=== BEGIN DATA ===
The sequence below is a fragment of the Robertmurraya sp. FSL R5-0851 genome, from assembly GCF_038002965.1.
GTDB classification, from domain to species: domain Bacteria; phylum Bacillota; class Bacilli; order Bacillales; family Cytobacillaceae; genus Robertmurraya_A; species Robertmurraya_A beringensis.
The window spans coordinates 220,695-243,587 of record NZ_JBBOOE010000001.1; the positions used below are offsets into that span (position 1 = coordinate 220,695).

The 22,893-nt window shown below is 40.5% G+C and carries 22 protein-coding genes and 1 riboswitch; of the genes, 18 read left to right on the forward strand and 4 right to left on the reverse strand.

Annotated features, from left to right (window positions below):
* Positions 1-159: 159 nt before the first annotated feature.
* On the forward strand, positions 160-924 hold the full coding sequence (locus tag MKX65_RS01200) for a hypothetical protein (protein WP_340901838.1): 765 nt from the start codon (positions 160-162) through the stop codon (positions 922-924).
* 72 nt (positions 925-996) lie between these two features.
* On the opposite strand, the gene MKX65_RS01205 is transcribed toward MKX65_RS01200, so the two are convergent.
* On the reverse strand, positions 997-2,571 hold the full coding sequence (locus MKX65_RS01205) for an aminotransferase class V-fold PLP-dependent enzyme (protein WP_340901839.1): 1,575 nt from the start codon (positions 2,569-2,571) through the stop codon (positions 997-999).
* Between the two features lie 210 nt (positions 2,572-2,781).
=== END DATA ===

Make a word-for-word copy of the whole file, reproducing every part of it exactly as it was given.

The sequence below is a fragment of the Robertmurraya sp. FSL R5-0851 genome, from assembly GCF_038002965.1.
GTDB classification, from domain to species: domain Bacteria; phylum Bacillota; class Bacilli; order Bacillales; family Cytobacillaceae; genus Robertmurraya_A; species Robertmurraya_A beringensis.
The window spans coordinates 220,695-243,587 of record NZ_JBBOOE010000001.1; the positions used below are offsets into that span (position 1 = coordinate 220,695).

The 22,893-nt window shown below is 40.5% G+C and carries 22 protein-coding genes and 1 riboswitch; of the genes, 18 read left to right on the forward strand and 4 right to left on the reverse strand.

Annotated features, from left to right (window positions below):
* Positions 1-159: 159 nt before the first annotated feature.
* On the forward strand, positions 160-924 hold the full coding sequence (locus tag MKX65_RS01200) for a hypothetical protein (protein WP_340901838.1): 765 nt from the start codon (positions 160-162) through the stop codon (positions 922-924).
* 72 nt (positions 925-996) lie between these two features.
* On the opposite strand, the gene MKX65_RS01205 is transcribed toward MKX65_RS01200, so the two are convergent.
* On the reverse strand, positions 997-2,571 hold the full coding sequence (locus MKX65_RS01205) for an aminotransferase class V-fold PLP-dependent enzyme (protein WP_340901839.1): 1,575 nt from the start codon (positions 2,569-2,571) through the stop codon (positions 997-999).
* Between the two features lie 210 nt (positions 2,572-2,781).